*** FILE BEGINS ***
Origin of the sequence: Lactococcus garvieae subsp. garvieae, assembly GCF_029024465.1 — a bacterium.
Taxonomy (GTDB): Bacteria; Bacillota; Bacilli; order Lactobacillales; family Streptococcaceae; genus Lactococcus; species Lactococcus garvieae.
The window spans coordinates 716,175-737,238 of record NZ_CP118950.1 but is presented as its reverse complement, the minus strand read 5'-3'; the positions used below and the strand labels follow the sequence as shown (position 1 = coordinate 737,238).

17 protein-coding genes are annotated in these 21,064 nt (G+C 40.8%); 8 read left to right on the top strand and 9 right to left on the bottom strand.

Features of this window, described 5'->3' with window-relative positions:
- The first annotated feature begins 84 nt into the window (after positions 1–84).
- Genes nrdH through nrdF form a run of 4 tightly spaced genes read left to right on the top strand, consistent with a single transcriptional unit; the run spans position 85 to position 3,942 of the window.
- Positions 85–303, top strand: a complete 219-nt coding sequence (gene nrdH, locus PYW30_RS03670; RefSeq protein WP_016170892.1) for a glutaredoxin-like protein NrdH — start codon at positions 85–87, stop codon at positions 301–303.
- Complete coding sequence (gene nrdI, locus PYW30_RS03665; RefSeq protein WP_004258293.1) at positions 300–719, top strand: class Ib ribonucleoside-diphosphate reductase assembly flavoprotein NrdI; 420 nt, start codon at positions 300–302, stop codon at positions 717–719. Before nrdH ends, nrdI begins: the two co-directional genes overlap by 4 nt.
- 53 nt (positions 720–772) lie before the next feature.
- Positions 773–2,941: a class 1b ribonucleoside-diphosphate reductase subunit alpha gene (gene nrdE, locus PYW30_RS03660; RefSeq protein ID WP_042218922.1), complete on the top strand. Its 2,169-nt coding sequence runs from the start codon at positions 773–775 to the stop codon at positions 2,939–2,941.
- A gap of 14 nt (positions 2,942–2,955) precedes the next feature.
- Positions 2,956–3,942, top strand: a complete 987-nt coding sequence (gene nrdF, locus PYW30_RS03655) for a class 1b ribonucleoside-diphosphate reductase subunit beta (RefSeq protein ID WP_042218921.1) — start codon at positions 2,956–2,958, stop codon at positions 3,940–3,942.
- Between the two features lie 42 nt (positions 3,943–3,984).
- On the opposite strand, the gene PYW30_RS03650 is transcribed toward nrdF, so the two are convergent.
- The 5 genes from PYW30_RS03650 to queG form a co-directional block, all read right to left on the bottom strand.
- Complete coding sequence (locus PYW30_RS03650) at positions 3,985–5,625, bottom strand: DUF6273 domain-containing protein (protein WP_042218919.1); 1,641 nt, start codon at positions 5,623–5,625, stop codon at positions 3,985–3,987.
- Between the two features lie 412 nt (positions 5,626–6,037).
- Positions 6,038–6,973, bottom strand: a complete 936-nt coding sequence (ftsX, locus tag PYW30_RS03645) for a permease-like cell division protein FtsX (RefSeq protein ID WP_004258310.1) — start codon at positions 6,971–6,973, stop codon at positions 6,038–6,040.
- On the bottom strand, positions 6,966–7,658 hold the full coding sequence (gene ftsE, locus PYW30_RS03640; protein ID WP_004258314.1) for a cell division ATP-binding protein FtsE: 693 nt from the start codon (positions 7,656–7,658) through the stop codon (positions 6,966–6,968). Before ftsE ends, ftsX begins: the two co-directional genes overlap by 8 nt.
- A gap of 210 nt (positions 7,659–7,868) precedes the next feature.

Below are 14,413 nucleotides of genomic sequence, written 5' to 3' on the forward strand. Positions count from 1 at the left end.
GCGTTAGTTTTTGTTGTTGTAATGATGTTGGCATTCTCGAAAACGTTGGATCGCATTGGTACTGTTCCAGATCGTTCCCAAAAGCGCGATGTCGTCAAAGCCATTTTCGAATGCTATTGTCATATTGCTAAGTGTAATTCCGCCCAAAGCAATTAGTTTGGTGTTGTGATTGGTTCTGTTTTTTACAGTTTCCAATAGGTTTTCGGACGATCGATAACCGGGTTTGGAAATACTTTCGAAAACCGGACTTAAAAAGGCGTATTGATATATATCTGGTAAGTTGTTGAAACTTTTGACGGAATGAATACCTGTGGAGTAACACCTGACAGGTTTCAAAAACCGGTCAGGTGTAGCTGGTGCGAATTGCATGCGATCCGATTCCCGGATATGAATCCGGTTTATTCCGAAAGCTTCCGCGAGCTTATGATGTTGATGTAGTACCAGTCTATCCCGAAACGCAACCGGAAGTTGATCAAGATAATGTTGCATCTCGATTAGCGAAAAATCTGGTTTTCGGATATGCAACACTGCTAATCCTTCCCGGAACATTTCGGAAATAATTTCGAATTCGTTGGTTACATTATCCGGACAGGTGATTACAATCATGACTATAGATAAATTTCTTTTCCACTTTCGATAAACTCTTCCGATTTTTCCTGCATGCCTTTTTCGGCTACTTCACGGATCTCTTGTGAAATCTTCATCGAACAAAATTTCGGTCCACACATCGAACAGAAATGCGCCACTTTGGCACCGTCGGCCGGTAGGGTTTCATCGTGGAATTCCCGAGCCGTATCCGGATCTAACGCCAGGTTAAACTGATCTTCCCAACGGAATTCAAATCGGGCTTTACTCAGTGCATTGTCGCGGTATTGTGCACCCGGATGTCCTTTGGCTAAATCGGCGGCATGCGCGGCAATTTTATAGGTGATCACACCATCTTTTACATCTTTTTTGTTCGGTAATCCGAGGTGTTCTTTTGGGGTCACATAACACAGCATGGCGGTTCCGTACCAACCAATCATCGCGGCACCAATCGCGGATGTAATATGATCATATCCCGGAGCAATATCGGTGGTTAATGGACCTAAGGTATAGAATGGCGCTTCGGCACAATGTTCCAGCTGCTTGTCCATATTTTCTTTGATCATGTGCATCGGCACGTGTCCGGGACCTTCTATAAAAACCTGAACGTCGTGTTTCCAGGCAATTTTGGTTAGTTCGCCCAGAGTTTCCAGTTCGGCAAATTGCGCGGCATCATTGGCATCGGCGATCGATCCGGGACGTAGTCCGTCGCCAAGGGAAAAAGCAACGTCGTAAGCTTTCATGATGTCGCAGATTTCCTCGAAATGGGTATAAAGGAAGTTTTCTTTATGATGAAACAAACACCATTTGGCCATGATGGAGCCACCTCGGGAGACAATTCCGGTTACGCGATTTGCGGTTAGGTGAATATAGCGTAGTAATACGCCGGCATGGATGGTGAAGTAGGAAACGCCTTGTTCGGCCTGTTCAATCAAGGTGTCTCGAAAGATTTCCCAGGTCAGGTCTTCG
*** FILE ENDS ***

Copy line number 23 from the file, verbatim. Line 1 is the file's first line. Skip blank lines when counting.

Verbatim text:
GCGTTAGTTTTTGTTGTTGTAATGATGTTGGCATTCTCGAAAACGTTGGATCGCATTGGTACTGTTCCAGATCGTTCCCAAAAGCGCGATGTCGTCAAAGCCATTTTCGAATGCTATTGTCATATTGCTAAGTGTAATTCCGCCCAAAGCAATTAGTTTGGTGTTGTGATTGGTTCTGTTTTTTACAGTTTCCAATAGGTTTTCGGACGATCGATAACCGGGTTTGGAAATACTTTCGAAAACCGGACTTAAAAAGGCGTATTGATATATATCTGGTAAGTTGTTGAAACTTTTGACGGAATGAATACCTGTGGAGTAACACCTGACAGGTTTCAAAAACCGGTCAGGTGTAGCTGGTGCGAATTGCATGCGATCCGATTCCCGGATATGAATCCGGTTTATTCCGAAAGCTTCCGCGAGCTTATGATGTTGATGTAGTACCAGTCTATCCCGAAACGCAACCGGAAGTTGATCAAGATAATGTTGCATCTCGATTAGCGAAAAATCTGGTTTTCGGATATGCAACACTGCTAATCCTTCCCGGAACATTTCGGAAATAATTTCGAATTCGTTGGTTACATTATCCGGACAGGTGATTACAATCATGACTATAGATAAATTTCTTTTCCACTTTCGATAAACTCTTCCGATTTTTCCTGCATGCCTTTTTCGGCTACTTCACGGATCTCTTGTGAAATCTTCATCGAACAAAATTTCGGTCCACACATCGAACAGAAATGCGCCACTTTGGCACCGTCGGCCGGTAGGGTTTCATCGTGGAATTCCCGAGCCGTATCCGGATCTAACGCCAGGTTAAACTGATCTTCCCAACGGAATTCAAATCGGGCTTTACTCAGTGCATTGTCGCGGTATTGTGCACCCGGATGTCCTTTGGCTAAATCGGCGGCATGCGCGGCAATTTTATAGGTGATCACACCATCTTTTACATCTTTTTTGTTCGGTAATCCGAGGTGTTCTTTTGGGGTCACATAACACAGCATGGCGGTTCCGTACCAACCAATCATCGCGGCACCAATCGCGGATGTAATATGATCATATCCCGGAGCAATATCGGTGGTTAATGGACCTAAGGTATAGAATGGCGCTTCGGCACAATGTTCCAGCTGCTTGTCCATATTTTCTTTGATCATGTGCATCGGCACGTGTCCGGGACCTTCTATAAAAACCTGAACGTCGTGTTTCCAGGCAATTTTGGTTAGTTCGCCCAGAGTTTCCAGTTCGGCAAATTGCGCGGCATCATTGGCATCGGCGATCGATCCGGGACGTAGTCCGTCGCCAAGGGAAAAAGCAACGTCGTAAGCTTTCATGATGTCGCAGATTTCCTCGAAATGGGTATAAAGGAAGTTTTCTTTATGATGAAACAAACACCATTTGGCCATGATGGAGCCACCTCGGGAGACAATTCCGGTTACGCGATTTGCGGTTAGGTGAATATAGCGTAGTAATACGCCGGCATGGATGGTGAAGTAGGAAACGCCTTGTTCGGCCTGTTCAATCAAGGTGTCTCGAAAGATTTCCCAGGTCAGGTCTTCG